Marcus Nunes directed me to a recent post where John Cochrane advocated price level targeting. I agree that price level targeting is superior to inflation targeting. He then responded to questions about nominal GDP level targeting:

Many comments here and on twitter ask about a nominal GDP target. I’m not a fan, for three reasons. 
First, just what does the Fed do to hit a nominal GDP target? That objection is common to the price level target, but it’s an important point. Nominal GDP targeting advocates seem to think it solves the whole conundrum of just how do interest rates affect inflation. No, it’s just a different centering point of the Taylor rule. Raise interest rates if nominal GDP growth is high, lower it if low. 
Second and more to the point, it assumes that “potential,” “supply” or “neutral” real GDP growth is constant or at least slow moving and known. If potential grows 2% real and you want 2% inflation, then the nominal GDP growth target is 4%, and the idea is that you let the economy take care of the split between real and nominal in the short run. I’m of the view that there is a lot more high frequency movement in “potential” than commonly thought, so even if the Fed achieved steady nominal GDP growth, there would be needless inflation volatility or needless deviation from neutral real growth. Real GDP grew 4% 1950-2000 and 2% since then. How long does it take the target to adapt to this sort of thing? 
The idea is that the Fed isn’t smart enough to separate nominal GDP growth to real growth and inflation, so let that be endogenous. Of all the problems of monetary policy, this doesn’t seem like the worst to me. 
Third, I like the clarity of a price level target. Even if you make it level, not growth, of nominal GDP, it’s muddy just how much inflation you should expect when borrowing money, financing a project, etc. Keep the units pure. Moreover, if you don’t like price index measurement issues, wait until you look in to GDP measurement issues. GDP is not consumer surplus. 
None of those objections are persuasive.
1.  The first point is correct, but (as Cochrane indicates) applies equally well to price level targeting (which he supports).  I favor employing NGDP futures contracts to guide policy.  I seem to recall that Cochrane once spoke positively of using CPI futures contracts in monetary policy.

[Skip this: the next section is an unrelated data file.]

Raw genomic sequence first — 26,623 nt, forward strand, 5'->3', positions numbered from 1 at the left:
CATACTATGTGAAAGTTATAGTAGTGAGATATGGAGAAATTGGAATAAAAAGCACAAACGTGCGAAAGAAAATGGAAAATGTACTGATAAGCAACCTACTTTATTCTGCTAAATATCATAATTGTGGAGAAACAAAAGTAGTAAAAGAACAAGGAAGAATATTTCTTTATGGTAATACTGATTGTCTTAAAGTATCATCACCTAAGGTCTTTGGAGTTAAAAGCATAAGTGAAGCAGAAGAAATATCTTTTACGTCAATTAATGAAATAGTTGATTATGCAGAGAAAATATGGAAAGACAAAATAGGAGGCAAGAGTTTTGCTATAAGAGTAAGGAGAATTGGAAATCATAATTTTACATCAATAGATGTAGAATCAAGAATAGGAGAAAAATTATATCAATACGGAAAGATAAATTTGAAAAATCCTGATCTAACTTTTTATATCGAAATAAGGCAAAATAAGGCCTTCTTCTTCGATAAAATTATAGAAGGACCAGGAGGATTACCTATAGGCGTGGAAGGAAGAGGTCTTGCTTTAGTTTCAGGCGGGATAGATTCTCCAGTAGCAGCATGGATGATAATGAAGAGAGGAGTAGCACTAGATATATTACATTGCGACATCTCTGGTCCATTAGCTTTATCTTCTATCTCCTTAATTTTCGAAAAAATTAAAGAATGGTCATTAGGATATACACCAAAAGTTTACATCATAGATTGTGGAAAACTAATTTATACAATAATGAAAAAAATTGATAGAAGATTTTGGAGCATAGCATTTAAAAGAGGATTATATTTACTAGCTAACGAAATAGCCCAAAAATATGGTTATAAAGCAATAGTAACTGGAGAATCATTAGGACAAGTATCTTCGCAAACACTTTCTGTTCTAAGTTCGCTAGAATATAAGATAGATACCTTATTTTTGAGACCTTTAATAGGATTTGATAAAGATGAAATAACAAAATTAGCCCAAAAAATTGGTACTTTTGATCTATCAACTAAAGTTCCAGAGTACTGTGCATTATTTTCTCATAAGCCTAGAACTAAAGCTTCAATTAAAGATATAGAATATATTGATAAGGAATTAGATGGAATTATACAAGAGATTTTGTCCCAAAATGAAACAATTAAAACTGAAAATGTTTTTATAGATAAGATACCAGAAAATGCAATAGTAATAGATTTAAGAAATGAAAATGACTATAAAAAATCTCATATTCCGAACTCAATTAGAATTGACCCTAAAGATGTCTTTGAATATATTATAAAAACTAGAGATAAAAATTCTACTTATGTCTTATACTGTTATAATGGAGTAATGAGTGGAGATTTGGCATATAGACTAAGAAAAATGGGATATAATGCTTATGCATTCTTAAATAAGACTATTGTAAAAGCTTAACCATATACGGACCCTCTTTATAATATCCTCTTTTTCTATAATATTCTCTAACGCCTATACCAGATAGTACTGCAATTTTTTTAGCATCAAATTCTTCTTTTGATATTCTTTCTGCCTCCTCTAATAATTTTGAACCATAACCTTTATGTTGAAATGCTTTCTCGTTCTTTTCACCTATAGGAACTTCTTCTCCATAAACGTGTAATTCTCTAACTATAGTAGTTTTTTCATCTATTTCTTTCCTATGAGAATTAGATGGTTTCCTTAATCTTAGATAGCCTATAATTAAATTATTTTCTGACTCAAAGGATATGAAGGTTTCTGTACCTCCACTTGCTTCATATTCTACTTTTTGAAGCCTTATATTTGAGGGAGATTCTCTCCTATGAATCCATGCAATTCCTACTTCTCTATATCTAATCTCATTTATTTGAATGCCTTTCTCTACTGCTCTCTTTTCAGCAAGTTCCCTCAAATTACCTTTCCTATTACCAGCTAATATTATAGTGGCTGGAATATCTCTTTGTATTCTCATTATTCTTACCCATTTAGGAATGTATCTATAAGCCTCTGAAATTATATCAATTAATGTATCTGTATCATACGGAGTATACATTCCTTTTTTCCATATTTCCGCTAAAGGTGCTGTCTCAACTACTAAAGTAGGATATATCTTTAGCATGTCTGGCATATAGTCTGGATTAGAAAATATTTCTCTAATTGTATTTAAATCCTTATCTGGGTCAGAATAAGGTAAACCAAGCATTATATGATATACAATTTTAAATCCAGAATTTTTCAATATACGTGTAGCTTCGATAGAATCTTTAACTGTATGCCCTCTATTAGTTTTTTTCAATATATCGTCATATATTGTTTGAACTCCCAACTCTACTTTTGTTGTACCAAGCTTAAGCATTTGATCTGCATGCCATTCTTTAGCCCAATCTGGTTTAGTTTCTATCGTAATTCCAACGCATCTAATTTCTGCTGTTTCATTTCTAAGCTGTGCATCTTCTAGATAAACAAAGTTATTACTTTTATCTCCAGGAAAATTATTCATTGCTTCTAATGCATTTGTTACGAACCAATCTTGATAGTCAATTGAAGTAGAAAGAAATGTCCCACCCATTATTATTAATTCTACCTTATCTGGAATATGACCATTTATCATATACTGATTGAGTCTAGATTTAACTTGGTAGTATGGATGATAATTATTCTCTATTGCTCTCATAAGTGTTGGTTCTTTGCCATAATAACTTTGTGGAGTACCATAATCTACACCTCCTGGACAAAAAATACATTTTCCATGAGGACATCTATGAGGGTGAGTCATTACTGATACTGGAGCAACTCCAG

2. The second complaint has been made many times by NGDP critics, and refuted many times by NGDP proponents.   I’m not sure if Cochrane is familiar with that literature.  NGDP targeting does not make any assumptions about potential GDP growing at a constant rate.  Proponents see the variation in inflation due to RGDP fluctuations as a feature, not a bug in the NGDP regime.  (One possible exception is changes due to population growth—arguably it would be better to target NGDP per capita, or per adult.)
In addition, at the level of individual prices there might actually be more volatility with a price level target than with a NGDP target.  Consider an oil supply shock that raises oil prices by 50%.  Assume oil is 2% of the CPI.  Under a price level target you are forced to reduce non-oil prices by 1%.  That’s thousands of needless price changes—menu costs.  Under a NGDP target you would likely get a reduction in real GDP and a rise in the price level, leaving non-oil prices little changed.  Many non-oil prices (like haircuts) are tied to nominal wages, which tend to be pretty stable under a NGDP targeting regime.  When there’s an oil shock it’s easier to reduce real wages by allowing a slight rise in the price level, rather than squeeze nominal wages (and NGDP) lower at the cost of unemployment.
And this doesn’t even account for the issue of hedonics.  The CPI doesn’t measure the change in the average price of products, it measures changes in quality-adjusted prices.  If you have quality rising at 1%/year, you’d need the average nominal price of products to also rise at 1%/year to keep the measured CPI stable.  
So price level targeting is not the policy that does the best job of reducing “menu costs”; indeed NGDP does better when there are supply shocks.
3.  The third point is also incorrect—it’s easier to measure NGDP than inflation.  To measure (overall) inflation accurately you need to measure both nominal and real GDP.  Let’s say Tesla produces 2 million cars (final goods) at an average price of $60,000.  Then using the final goods approach to NGDP you could say that Tesla contributes $120 billion to NGDP.  But how does Tesla affect the price level?  To determine its impact on inflation you must measure the quality change over time in a Tesla car.  But what does “quality change” even mean?  The government says modern TVs are 99% cheaper than the TVs of 1960, mostly due to quality improvements.  What does that mean?  Does it mean I laugh 100 times as much watching Seinfeld on a modern TV as I would watching it on a 1960-era TV? I like modern TVs, and I agree they are vastly better—but 100 times better?  By what metric?  What does the term “better” even mean?  Let’s be honest, quality estimates are pulled out of thin air by government bureaucrats that have no objective method of measuring utility.  
I have been promoting NGDP targeting for decades.  I have yet to see any NGDP critic address the actual arguments being made by proponents of NGDP targeting.  I am certainly open to counterarguments—indeed I suspect NGDP targeting is not the optimal policy.  But it’s far better than what the Fed is currently doing.  We had a massive undershoot of NGDP in 2008-09 and a massive overshoot in 2021-23.  And we can all see what happened.
PS.  Under the value added approach to GDP, you’d add Tesla’s value added to the value added of its suppliers.
PPS.  If Cochrane insists on targeting a price index, I’d suggest he switch from price level targeting to nominal wage level targeting.  That’s an idea I could support.